4 Causes of Sensitive Teeth
May 2, 2018
Tooth sensitivity is a common problem. But if you wince when you drink a cold beverage, or experience discomfort when you brush and floss, this doesn’t always indicate that something is wrong with your teeth or gums.
Having sensitive teeth, however, is a sign that you should pay attention to your oral health and, depending on the circumstances, see your Johns Creek dentist.
Identifying the Cause of Tooth Sensitivity
Tooth sensitivity can come and go. Extremely cold, hot, or sweet foods and drinks can sometimes cause sensitivity, even breathing in cold air could cause a slight pain. To help determine if your tooth sensitivity is a sign or symptom of a bigger oral health issue, or if it’s simply caused by a bad habit that you can change, consider the following potential reasons for tooth sensitivity:
1. You brush too hard.
Brushing well and brushing hard are not the same thing. In fact, brushing your teeth with a heavy hand will actually wear away the protective layers of your teeth over time. Aggressive brushing can also contribute to gum recession. These results leave you susceptible to discomfort. Using a brush with soft bristles and brushing more gently (but just as thoroughly) can help combat the issue.
2. You grind your teeth.
Tooth enamel is incredibly strong, but the bite of your teeth is even stronger and, eventually, grinding your teeth excessively will wear down tooth enamel. Any interior layers of your tooth that become exposed will make you more likely to experience tooth sensitivity. A customized night guard and treatment for sleep bruxism are the best solutions for teeth grinding.
3. You use whitening toothpaste.
There is nothing wrong with wanting whiter teeth, and there is nothing wrong with using over-the-counter whitening toothpaste. However, some people are simply more sensitive to whitening products than others. Your gums and teeth could react negatively, creating sensitivity. Replace your toothpaste with one for sensitive teeth to see if this helps. If you still want whiter teeth, visit your Johns Creek dentist to talk about a professional, in-office, teeth-whitening treatment that takes precautions to prevent you from developing tender gums and teeth.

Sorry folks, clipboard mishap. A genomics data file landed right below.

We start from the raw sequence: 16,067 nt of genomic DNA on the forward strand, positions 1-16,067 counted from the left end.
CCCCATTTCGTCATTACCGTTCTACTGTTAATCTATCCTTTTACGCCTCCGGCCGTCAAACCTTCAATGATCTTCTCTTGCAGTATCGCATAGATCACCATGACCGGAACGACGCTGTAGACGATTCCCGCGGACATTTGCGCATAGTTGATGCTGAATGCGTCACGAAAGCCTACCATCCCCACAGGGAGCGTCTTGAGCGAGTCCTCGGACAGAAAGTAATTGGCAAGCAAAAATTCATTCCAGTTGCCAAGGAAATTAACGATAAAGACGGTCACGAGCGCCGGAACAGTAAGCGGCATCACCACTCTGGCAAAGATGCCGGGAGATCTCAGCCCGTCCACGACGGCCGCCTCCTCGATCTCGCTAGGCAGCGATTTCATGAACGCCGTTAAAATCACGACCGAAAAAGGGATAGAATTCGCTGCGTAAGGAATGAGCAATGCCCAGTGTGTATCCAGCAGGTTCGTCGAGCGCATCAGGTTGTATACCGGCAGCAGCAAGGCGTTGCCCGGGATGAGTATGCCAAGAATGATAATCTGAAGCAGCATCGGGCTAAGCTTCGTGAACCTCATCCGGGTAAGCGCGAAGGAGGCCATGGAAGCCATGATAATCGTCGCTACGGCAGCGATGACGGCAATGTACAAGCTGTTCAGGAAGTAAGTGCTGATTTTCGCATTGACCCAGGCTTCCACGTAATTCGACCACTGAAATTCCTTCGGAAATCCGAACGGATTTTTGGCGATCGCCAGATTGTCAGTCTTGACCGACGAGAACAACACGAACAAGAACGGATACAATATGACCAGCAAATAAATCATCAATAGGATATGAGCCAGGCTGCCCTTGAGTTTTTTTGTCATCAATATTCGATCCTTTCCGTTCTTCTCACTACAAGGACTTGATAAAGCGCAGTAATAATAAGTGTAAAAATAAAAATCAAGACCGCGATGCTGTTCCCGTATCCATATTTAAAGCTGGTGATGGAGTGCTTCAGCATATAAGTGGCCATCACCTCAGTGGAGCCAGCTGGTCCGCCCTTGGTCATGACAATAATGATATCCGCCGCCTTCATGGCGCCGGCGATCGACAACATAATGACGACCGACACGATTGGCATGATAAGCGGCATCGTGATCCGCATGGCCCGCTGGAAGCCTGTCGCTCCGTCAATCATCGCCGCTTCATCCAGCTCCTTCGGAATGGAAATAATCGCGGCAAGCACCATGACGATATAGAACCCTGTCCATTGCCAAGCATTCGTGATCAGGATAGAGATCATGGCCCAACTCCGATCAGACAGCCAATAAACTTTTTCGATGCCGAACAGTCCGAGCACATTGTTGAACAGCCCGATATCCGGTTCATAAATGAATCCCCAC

4. You have gum disease.
Early stages of gum disease are not always easy to spot to the unpracticed eye. However, tooth sensitivity is one sign that something untoward is going on under the surface of your teeth. If all other options have been considered and eliminated but you’re still experiencing sensitivity, see your Suwanee dentist as soon as you can. Periodontal treatment for early gum disease will protect you from further problems, including tooth loss, and the need for major tooth restorations.
Eliminating Tooth Sensitivity
When the enamel protecting your teeth thins, when gum recession is present, the underlying layers of your teeth are exposed. Without the protection of tooth enamel and strong gums, your teeth and their roots are more likely to react to triggers and cause sensitivity and pain. Even simple, innocuous-seeming things can give you sensitive teeth, like eating acidic foods and using too much mouthwash. But there are also serious problems that can be the cause of your discomfort, including excessive plaque, decay, or a cracked tooth.
Tooth sensitivity is easily treatable when the source of the problem is identified. But if you can’t figure it out on your own and the issue persists, contact Dr. Mitul Patel, Johns Creek family dentist, to schedule an appointment and find out what’s really going on with your oral health.